Knowing where your food comes from

Le Marche, Terroir and the AOC

Posted by Mark Armstrong 29th May 2013

"1 in 2 French people regularly buy local produce because the attachment to a particular region and its soil still has real meaning" (A recent quote from Monty Don on his BBC TV programme French Gourmet Gardens.)

Le Marche

One of the pleasures of visiting France is to enjoy wandering through a traditional French market. Le marche is an integral part of life in most French towns and large villages such as Sarlat in the Dordogne and Montbrun Les Bains in the Baronnies. In the UK, farmers' markets have resurged relatively recently, but in France, traditional fruit and vegetable markets have always remained a part of life.
Other opportunities to sample the local food obviously comes in the guise of your accommodation, where often you will be eating home grown produce and sampling local wines
If you are interested in taking in what French restaurant cuisine has to offer, then look no further than Lyon, the French capital of Gastronomy. High Point Holidays can offer tailor made city breaks or event breaks in Lyon or a stay can be added onto the start or finish of one of our walking holidays, because as well as having many of France's finest chefs, Lyon is surrounded by 2 of France's best known wine regions; the Cotes du Rhone to the South and the Beaujolais to the North.


The concept of knowing where your food comes from is important in France.
Terroir is the sum of the effects of the local environment and its set of special characteristics (geography, geology and climate) interacting with the plant's genetics. For example, the Chardonnay grape itself is neutral, with many of the flavours commonly associated with the grape being derived from influences such as geology, climate and the wine making process. It is vinified in many different styles, from the lean, crisp mineral wines of Chablis in France to New world wines with oak, and more exotic fruit flavors. Thanks to the limestone soil, the Chardonnay wines of the Maconnais region are dry and fruity. Their famous ambassadors are the Pouilly-Fuisse and Saint Veran in the South. You can explore these on our independent walking holiday Chardonnay Wine Trail.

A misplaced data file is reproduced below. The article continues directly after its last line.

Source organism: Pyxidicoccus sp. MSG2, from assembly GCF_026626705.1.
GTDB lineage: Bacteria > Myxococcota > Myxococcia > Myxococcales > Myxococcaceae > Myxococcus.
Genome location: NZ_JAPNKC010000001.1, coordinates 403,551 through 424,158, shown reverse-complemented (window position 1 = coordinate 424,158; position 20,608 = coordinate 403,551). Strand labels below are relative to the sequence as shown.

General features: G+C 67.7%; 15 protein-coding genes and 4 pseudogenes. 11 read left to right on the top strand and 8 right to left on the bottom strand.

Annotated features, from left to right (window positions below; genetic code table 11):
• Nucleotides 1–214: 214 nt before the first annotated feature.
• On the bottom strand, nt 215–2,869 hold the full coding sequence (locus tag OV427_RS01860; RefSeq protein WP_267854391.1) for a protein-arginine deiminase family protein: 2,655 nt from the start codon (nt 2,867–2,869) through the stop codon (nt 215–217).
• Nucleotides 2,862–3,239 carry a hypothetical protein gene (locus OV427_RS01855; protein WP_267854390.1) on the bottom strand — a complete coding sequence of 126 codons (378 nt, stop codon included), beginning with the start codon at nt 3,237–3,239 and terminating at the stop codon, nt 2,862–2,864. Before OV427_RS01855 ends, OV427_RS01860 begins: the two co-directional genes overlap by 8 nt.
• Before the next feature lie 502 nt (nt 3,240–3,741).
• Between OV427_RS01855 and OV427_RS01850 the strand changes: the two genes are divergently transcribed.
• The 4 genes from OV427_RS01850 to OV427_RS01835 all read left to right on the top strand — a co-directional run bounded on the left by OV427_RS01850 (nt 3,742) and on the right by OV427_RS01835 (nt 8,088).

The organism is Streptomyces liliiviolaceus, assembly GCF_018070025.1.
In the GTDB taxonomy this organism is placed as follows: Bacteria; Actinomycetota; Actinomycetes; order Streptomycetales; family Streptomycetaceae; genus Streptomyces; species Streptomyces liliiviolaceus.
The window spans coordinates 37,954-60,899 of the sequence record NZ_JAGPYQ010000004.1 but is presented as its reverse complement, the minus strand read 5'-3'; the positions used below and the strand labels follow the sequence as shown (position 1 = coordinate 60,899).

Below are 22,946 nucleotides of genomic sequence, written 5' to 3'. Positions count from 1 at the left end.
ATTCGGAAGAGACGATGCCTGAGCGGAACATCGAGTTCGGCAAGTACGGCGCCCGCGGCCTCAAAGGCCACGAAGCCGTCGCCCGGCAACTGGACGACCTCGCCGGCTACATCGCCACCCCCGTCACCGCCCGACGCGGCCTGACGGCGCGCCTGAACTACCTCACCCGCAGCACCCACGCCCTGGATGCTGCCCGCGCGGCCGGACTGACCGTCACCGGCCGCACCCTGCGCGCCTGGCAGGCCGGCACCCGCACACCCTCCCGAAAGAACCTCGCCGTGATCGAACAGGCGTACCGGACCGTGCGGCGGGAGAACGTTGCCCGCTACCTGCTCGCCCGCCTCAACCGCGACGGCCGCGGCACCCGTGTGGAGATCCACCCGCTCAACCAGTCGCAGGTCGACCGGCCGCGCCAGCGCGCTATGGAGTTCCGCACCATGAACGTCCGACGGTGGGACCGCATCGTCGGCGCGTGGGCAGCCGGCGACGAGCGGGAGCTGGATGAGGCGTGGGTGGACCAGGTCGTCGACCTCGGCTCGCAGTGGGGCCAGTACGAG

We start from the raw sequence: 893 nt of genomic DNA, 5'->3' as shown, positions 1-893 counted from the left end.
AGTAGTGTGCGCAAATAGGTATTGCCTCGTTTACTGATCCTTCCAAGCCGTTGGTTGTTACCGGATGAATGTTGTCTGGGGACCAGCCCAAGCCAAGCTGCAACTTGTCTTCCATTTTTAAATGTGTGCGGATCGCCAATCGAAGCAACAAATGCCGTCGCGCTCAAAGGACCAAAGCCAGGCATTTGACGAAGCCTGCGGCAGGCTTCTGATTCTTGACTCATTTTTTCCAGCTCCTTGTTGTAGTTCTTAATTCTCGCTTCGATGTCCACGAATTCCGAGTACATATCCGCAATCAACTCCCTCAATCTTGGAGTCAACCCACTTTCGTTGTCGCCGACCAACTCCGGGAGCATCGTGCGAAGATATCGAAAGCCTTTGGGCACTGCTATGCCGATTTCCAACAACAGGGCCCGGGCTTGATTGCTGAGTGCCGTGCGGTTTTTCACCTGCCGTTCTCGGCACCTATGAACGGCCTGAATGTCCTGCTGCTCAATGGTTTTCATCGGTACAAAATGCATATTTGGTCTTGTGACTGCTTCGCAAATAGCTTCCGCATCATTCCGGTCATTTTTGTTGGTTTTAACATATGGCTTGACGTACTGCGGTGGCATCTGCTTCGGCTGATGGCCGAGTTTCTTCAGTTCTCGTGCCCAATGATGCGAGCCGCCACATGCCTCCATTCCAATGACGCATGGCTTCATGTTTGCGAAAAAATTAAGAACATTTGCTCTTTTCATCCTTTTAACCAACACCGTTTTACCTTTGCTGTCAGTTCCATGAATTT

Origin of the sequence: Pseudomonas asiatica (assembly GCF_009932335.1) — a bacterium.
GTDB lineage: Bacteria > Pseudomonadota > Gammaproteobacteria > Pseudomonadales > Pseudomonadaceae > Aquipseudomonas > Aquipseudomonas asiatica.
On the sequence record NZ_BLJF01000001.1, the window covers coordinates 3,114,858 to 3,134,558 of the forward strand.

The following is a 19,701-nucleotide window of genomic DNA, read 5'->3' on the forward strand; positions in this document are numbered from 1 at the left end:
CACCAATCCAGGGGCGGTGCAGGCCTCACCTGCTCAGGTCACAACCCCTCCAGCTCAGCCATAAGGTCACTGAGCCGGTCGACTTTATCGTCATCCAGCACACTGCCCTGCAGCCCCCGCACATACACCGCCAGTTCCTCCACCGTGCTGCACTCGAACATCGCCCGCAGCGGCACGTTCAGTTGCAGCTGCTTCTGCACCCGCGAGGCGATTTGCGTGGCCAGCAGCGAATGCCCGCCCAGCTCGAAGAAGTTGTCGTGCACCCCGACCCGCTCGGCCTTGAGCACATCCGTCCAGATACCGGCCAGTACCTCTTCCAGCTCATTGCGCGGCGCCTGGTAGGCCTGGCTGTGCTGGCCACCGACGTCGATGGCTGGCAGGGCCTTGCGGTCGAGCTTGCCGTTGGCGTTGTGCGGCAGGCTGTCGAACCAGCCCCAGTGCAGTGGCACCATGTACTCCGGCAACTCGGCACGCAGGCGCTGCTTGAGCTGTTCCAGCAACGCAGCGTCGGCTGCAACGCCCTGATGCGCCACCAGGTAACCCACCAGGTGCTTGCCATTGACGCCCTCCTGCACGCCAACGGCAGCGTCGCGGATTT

Over the centuries, French winemakers (such as Benedictine and Cistercian Monks) developed the concept of terroir by observing the differences in wines from different regions, vineyards, or even different sections of the same vineyard. The concept of terroir is at the base of the French wine Appellation d'origine controlee (AOC) system that has been the model for appellation and wine laws across the globe.
At many of our guest houses you will be able to sample local wines and produce.

AOC (Appelation d'origine controlee)

Translating as "controlled designation of origin", the AOC is the French certification granted to certain geographical indications for a variety of agricultural produce, based on the concept of terroir. The Jura is known for 2 of France’s best known cheeses: Comte and Morbier. Comte received AOC status in 1958 and Morbier is one of our personal favourites. In 1981, the AOC label was given to Haute-Provence Lavender Essential Oil and concerns only the essential oil of fine lavender. In 1994 Olive oil from Nyons was the very first olive oil in France to be awarded AOC status. The oil from the Tanche olive has a slightly nutty flavour, and makes an excellent ingredient in dressings and for cooking traditional Provence dishes. Le Puy en Velay Lentils were the first French foodstuff, other than wine or cheese, to be awarded AOC. They are grown on the mountain plateau around Le Puy en Velay in the Haute Loire region, which has a unique climate and rich volcanic soil in which the lentils thrive. Also in the Auvergne, a local beef meat, Fin Gras du Menzec, has been recognised by an AOC label. The quality of this French beef comes from the mountain grass which has not been overly enriched and which contains alot of aromatic plants, with fine and slender grass. Many AOC products can be sampled on our Walking and Cycling Holidays in France.





bottle of chateau chalon wine from Jura region in France


chardonnay french walking holiday